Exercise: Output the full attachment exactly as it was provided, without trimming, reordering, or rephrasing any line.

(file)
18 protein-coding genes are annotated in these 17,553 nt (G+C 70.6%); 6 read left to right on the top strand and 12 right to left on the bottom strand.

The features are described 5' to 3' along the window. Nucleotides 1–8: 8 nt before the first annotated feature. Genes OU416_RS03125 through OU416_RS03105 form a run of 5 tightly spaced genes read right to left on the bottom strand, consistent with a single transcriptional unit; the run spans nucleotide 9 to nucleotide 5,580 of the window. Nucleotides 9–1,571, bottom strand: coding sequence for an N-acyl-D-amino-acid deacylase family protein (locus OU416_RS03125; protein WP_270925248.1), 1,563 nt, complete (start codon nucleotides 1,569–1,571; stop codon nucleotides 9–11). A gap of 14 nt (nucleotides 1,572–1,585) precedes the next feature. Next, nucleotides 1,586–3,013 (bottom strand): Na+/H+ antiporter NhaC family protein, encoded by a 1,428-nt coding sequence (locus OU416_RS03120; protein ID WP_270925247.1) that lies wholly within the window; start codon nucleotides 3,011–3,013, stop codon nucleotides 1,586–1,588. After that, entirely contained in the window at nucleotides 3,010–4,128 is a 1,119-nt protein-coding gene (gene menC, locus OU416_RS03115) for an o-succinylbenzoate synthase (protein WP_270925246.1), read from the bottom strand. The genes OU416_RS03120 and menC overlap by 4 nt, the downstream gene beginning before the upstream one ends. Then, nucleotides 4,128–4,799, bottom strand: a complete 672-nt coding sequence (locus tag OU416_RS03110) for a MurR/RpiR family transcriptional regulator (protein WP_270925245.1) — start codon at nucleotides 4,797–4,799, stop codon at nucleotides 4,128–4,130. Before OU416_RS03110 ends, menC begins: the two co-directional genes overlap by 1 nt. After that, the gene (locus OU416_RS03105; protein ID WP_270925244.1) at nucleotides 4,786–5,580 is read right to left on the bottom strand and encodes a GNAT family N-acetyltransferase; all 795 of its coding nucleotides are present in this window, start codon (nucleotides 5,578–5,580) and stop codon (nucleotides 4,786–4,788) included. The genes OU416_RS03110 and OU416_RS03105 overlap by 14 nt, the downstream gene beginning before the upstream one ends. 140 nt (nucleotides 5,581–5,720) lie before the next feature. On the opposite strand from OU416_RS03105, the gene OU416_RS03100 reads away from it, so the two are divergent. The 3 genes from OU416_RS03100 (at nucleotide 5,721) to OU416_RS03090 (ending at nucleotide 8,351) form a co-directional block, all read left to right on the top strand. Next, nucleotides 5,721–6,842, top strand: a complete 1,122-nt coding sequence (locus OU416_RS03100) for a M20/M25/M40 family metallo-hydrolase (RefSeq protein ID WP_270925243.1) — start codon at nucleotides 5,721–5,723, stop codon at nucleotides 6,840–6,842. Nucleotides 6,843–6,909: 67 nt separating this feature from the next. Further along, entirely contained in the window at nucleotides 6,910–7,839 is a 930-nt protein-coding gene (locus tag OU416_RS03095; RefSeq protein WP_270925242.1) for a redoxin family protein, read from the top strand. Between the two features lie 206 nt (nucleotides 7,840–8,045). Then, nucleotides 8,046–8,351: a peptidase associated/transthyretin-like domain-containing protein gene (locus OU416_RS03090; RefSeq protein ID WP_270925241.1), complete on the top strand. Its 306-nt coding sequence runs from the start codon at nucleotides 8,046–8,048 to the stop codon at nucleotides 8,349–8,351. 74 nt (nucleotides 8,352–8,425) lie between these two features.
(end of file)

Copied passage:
18 protein-coding genes are annotated in these 17,553 nt (G+C 70.6%); 6 read left to right on the top strand and 12 right to left on the bottom strand.

The features are described 5' to 3' along the window. Nucleotides 1–8: 8 nt before the first annotated feature. Genes OU416_RS03125 through OU416_RS03105 form a run of 5 tightly spaced genes read right to left on the bottom strand, consistent with a single transcriptional unit; the run spans nucleotide 9 to nucleotide 5,580 of the window. Nucleotides 9–1,571, bottom strand: coding sequence for an N-acyl-D-amino-acid deacylase family protein (locus OU416_RS03125; protein WP_270925248.1), 1,563 nt, complete (start codon nucleotides 1,569–1,571; stop codon nucleotides 9–11). A gap of 14 nt (nucleotides 1,572–1,585) precedes the next feature. Next, nucleotides 1,586–3,013 (bottom strand): Na+/H+ antiporter NhaC family protein, encoded by a 1,428-nt coding sequence (locus OU416_RS03120; protein ID WP_270925247.1) that lies wholly within the window; start codon nucleotides 3,011–3,013, stop codon nucleotides 1,586–1,588. After that, entirely contained in the window at nucleotides 3,010–4,128 is a 1,119-nt protein-coding gene (gene menC, locus OU416_RS03115) for an o-succinylbenzoate synthase (protein WP_270925246.1), read from the bottom strand. The genes OU416_RS03120 and menC overlap by 4 nt, the downstream gene beginning before the upstream one ends. Then, nucleotides 4,128–4,799, bottom strand: a complete 672-nt coding sequence (locus tag OU416_RS03110) for a MurR/RpiR family transcriptional regulator (protein WP_270925245.1) — start codon at nucleotides 4,797–4,799, stop codon at nucleotides 4,128–4,130. Before OU416_RS03110 ends, menC begins: the two co-directional genes overlap by 1 nt. After that, the gene (locus OU416_RS03105; protein ID WP_270925244.1) at nucleotides 4,786–5,580 is read right to left on the bottom strand and encodes a GNAT family N-acetyltransferase; all 795 of its coding nucleotides are present in this window, start codon (nucleotides 5,578–5,580) and stop codon (nucleotides 4,786–4,788) included. The genes OU416_RS03110 and OU416_RS03105 overlap by 14 nt, the downstream gene beginning before the upstream one ends. 140 nt (nucleotides 5,581–5,720) lie before the next feature. On the opposite strand from OU416_RS03105, the gene OU416_RS03100 reads away from it, so the two are divergent. The 3 genes from OU416_RS03100 (at nucleotide 5,721) to OU416_RS03090 (ending at nucleotide 8,351) form a co-directional block, all read left to right on the top strand. Next, nucleotides 5,721–6,842, top strand: a complete 1,122-nt coding sequence (locus OU416_RS03100) for a M20/M25/M40 family metallo-hydrolase (RefSeq protein ID WP_270925243.1) — start codon at nucleotides 5,721–5,723, stop codon at nucleotides 6,840–6,842. Nucleotides 6,843–6,909: 67 nt separating this feature from the next. Further along, entirely contained in the window at nucleotides 6,910–7,839 is a 930-nt protein-coding gene (locus tag OU416_RS03095; RefSeq protein WP_270925242.1) for a redoxin family protein, read from the top strand. Between the two features lie 206 nt (nucleotides 7,840–8,045). Then, nucleotides 8,046–8,351: a peptidase associated/transthyretin-like domain-containing protein gene (locus OU416_RS03090; RefSeq protein ID WP_270925241.1), complete on the top strand. Its 306-nt coding sequence runs from the start codon at nucleotides 8,046–8,048 to the stop codon at nucleotides 8,349–8,351. 74 nt (nucleotides 8,352–8,425) lie between these two features.